Most oncologists experience chemotherapy drug shortages

December 19, 2013
Most oncologists experience chemotherapy drug shortages

(HealthDay)—Four out of five doctors who treat cancer were unable to prescribe their medication of choice at least once during a six-month period because of a drug shortage, according to a new survey.

The survey also found that more than 75 percent of oncologists were forced to make a major change in patient treatment. These changes included altering the regimen of chemotherapy drugs initially prescribed and substituting one of the drugs in a particular chemotherapy regimen.

Such changes might not be well studied, and it might not be clear if the substitutions will work as well or be as safe as what the doctor wanted to prescribe, experts say.

"The drugs we're seeing in shortages are for colon cancer, breast cancer and leukemia," said Dr. Keerthi Gogineni, an oncologist who led the team conducting the survey. "These are drugs for aggressive but curable [cancers]. These are our bread-and-butter drugs for common cancers, and they don't necessarily have substitutes."

"When we asked people how they adapted to the shortages, they either switched combinations of drugs or switched one drug within a regimen," said Gogineni, of the Abramson Cancer Center and Perelman School of Medicine at the University of Pennsylvania. "They're making the best of a difficult situation, but, truly, we don't have a sense of how these substitutions might affect survival outcomes."

Results of the survey were published as a letter in the Dec. 19 issue of the New England Journal of Medicine. The survey included more than 200 physicians who routinely prescribe cancer drugs.

When substitutions have to be made, it's often a generic drug that's unavailable. Sixty percent of doctors surveyed reported having to choose a more expensive brand-name drug to continue treatment in the face of a shortage.

The difference in cost can be staggering, however. When a generic drug called fluorouracil was unavailable, substituting the brand-name drug Xeloda was 140 times more expensive than the desired drug, according to the survey.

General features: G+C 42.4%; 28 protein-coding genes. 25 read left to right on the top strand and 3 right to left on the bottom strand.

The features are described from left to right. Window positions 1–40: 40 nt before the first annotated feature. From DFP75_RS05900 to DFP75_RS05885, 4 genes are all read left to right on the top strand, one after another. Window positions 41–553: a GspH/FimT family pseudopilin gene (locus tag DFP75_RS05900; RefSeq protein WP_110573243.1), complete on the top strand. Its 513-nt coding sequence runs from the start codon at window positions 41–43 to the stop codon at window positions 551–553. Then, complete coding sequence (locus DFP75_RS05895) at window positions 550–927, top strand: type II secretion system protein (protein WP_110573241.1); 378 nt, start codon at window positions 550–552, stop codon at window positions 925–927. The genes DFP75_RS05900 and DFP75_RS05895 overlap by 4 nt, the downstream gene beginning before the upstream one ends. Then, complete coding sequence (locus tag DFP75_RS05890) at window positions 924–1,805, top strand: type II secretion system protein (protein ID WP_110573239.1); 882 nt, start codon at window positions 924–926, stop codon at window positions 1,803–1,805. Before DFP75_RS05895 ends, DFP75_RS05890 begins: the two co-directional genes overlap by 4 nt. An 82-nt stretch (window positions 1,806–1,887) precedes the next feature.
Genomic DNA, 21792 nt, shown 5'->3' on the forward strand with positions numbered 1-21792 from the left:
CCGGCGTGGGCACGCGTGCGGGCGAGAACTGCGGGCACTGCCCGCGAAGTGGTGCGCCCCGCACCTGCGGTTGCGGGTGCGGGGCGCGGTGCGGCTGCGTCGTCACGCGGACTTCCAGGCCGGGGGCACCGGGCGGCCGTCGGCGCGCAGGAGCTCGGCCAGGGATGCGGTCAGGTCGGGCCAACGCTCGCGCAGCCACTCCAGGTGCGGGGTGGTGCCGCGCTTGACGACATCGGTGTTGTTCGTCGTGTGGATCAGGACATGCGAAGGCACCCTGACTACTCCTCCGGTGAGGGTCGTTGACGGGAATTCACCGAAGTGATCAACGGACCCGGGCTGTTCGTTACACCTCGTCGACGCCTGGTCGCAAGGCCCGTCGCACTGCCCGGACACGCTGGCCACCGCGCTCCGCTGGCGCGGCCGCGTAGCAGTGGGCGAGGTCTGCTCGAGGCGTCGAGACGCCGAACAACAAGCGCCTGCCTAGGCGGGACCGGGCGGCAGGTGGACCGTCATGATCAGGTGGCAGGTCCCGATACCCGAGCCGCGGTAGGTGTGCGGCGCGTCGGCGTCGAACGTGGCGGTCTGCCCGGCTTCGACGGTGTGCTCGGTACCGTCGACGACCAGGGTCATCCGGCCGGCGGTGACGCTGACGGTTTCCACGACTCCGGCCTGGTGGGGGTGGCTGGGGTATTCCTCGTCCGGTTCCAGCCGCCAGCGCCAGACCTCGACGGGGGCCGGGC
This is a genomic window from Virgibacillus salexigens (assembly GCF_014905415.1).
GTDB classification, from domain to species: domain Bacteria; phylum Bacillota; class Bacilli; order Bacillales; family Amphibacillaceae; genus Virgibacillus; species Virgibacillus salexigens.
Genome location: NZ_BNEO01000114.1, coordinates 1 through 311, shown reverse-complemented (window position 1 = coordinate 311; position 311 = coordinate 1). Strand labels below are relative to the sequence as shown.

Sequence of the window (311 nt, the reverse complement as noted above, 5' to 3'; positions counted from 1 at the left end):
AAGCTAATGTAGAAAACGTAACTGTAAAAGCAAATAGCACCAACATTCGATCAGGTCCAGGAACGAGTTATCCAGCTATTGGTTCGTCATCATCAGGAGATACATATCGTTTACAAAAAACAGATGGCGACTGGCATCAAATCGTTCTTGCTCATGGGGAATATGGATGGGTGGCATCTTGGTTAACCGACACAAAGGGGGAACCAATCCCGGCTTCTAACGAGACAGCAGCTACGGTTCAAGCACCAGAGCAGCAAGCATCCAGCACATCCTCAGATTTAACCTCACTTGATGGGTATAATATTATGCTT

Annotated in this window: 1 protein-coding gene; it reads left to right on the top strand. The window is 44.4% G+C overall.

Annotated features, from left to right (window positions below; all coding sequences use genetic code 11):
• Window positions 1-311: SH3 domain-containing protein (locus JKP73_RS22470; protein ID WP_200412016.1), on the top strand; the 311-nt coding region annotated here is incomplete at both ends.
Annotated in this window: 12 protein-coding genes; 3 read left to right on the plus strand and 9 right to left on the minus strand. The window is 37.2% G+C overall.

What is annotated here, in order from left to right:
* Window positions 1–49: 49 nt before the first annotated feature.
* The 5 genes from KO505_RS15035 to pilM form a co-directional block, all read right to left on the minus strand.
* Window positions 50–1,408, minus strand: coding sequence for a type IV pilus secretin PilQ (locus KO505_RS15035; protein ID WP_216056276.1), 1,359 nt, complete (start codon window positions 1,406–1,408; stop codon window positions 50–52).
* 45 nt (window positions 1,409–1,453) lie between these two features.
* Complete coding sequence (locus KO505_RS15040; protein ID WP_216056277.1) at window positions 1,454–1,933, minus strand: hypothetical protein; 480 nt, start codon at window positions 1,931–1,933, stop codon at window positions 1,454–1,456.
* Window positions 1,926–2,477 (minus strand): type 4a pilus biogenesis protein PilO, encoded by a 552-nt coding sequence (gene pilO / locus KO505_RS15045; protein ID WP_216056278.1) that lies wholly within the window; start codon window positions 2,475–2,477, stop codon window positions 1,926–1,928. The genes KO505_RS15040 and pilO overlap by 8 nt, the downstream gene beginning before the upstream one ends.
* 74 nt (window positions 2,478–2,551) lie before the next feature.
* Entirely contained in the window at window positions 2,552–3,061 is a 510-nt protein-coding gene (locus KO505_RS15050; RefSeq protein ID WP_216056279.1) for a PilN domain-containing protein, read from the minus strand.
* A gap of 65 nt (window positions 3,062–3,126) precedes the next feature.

Another option is to delay treatment, but again, Gogineni said, it's not clear what effect waiting might have on an individual patient's cancer. Forty-three percent of oncologists delayed treatment during a drug shortage, according to the survey.

Complicating matters for doctors is that there are no formal guidelines for making substitutions. Almost 70 percent of the oncologists surveyed said their cancer center or practice had no formal guidelines to aid in their decision-making.

Generic chemotherapy drugs have been at risk of shortages since 2006, according to background information accompanying the survey results. As many as 70 percent of drug shortages occur due to a breakdown in production, according to the U.S. Food and Drug Administration.

The FDA proposed a new rule in October for drug manufacturers who expect a drug shortage. The new rule requires drug makers to give the FDA at least six months' notice before a possible interruption in a drug's supply. However, the rule also allows for notification to take place as much as five days after an interruption in supply has occurred.

The FDA is also working with manufacturers to identify possible production problems earlier in the process, with the hope of preventing shortages.

Dr. Len Lichtenfeld, deputy chief medical officer for the American Cancer Society, said drug shortages are a serious problem.

"It's been getting better in some respects because of some of the attention being paid to the problem, but I don't believe the situation has improved markedly," Lichtenfeld said. "The causes of the problem are many, and we just don't know what the solutions are."

"Generics manufacturers work on very thin profit margins," Lichtenfeld said. "Every piece of their production is choreographed and planned. Their lines are working every day, 24 hours a day, and each line may produce more than one drug. If there's a breakdown—if you interrupt this just-in-time manufacturing process—you end up with a serious problem. Most of the infrastructure is older plants, and there's little to no reserve capacity."

This is one of the reasons some of the mainstay generic cancer drugs are currently in shortage, Lichtenfeld said. One manufacturer, Ben Venue, had a number of production problems it couldn't fix in a way that would allow it to maintain profitability. The company ultimately chose to go out of business, according to a company news release.

Unfortunately, Lichtenfeld said, this means the problem of drug shortages isn't going away any time soon.

Lichtenfeld said it's not really possible to develop guidelines for substitute drugs because these shortages are moving targets—what's in short supply today might not be tomorrow, and what's in good supply today could be in short supply months from now.

One expert agreed that the problem is serious.

"This is a real issue with the potential to affect quality of care, and we don't have a lot of direction on which second-line drugs are best," said Dr. Subhakar Mutyala, associate director of the Cancer Institute at Scott & White Healthcare, in Temple, Texas.

"[These shortages] will make health care more expensive," he said. "If we have to spend more on brand-name chemotherapy drugs instead of generic drugs, that money will have to come from another part of the health care system."

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